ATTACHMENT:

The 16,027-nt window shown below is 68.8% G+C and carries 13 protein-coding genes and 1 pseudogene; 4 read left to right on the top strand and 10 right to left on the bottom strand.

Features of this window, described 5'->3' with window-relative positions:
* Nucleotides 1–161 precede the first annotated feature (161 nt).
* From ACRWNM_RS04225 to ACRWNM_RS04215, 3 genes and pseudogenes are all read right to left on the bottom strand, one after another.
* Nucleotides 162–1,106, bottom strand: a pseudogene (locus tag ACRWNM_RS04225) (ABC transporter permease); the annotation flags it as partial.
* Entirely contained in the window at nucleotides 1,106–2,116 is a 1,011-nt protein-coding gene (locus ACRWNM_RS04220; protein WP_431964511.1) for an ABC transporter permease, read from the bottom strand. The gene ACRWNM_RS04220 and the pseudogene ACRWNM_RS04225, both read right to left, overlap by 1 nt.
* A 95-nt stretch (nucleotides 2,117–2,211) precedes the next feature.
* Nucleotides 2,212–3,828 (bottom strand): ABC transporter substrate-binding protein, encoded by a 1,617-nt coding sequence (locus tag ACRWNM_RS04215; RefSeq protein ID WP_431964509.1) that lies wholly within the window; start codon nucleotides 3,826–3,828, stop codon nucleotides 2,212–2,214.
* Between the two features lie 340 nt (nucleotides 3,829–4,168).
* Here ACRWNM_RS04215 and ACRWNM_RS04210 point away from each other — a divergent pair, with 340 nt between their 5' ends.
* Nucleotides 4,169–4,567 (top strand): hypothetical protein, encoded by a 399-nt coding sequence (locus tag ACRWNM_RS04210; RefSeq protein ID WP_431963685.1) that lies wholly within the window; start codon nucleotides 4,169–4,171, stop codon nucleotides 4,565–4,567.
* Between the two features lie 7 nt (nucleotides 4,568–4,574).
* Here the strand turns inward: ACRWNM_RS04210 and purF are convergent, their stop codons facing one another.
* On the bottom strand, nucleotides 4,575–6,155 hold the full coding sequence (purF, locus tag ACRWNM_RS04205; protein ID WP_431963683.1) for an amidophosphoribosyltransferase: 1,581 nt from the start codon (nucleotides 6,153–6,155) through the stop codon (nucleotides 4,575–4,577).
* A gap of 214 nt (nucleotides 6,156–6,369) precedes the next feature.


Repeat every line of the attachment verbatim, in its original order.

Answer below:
The 16,027-nt window shown below is 68.8% G+C and carries 13 protein-coding genes and 1 pseudogene; 4 read left to right on the top strand and 10 right to left on the bottom strand.

Features of this window, described 5'->3' with window-relative positions:
* Nucleotides 1–161 precede the first annotated feature (161 nt).
* From ACRWNM_RS04225 to ACRWNM_RS04215, 3 genes and pseudogenes are all read right to left on the bottom strand, one after another.
* Nucleotides 162–1,106, bottom strand: a pseudogene (locus tag ACRWNM_RS04225) (ABC transporter permease); the annotation flags it as partial.
* Entirely contained in the window at nucleotides 1,106–2,116 is a 1,011-nt protein-coding gene (locus ACRWNM_RS04220; protein WP_431964511.1) for an ABC transporter permease, read from the bottom strand. The gene ACRWNM_RS04220 and the pseudogene ACRWNM_RS04225, both read right to left, overlap by 1 nt.
* A 95-nt stretch (nucleotides 2,117–2,211) precedes the next feature.
* Nucleotides 2,212–3,828 (bottom strand): ABC transporter substrate-binding protein, encoded by a 1,617-nt coding sequence (locus tag ACRWNM_RS04215; RefSeq protein ID WP_431964509.1) that lies wholly within the window; start codon nucleotides 3,826–3,828, stop codon nucleotides 2,212–2,214.
* Between the two features lie 340 nt (nucleotides 3,829–4,168).
* Here ACRWNM_RS04215 and ACRWNM_RS04210 point away from each other — a divergent pair, with 340 nt between their 5' ends.
* Nucleotides 4,169–4,567 (top strand): hypothetical protein, encoded by a 399-nt coding sequence (locus tag ACRWNM_RS04210; RefSeq protein ID WP_431963685.1) that lies wholly within the window; start codon nucleotides 4,169–4,171, stop codon nucleotides 4,565–4,567.
* Between the two features lie 7 nt (nucleotides 4,568–4,574).
* Here the strand turns inward: ACRWNM_RS04210 and purF are convergent, their stop codons facing one another.
* On the bottom strand, nucleotides 4,575–6,155 hold the full coding sequence (purF, locus tag ACRWNM_RS04205; protein ID WP_431963683.1) for an amidophosphoribosyltransferase: 1,581 nt from the start codon (nucleotides 6,153–6,155) through the stop codon (nucleotides 4,575–4,577).
* A gap of 214 nt (nucleotides 6,156–6,369) precedes the next feature.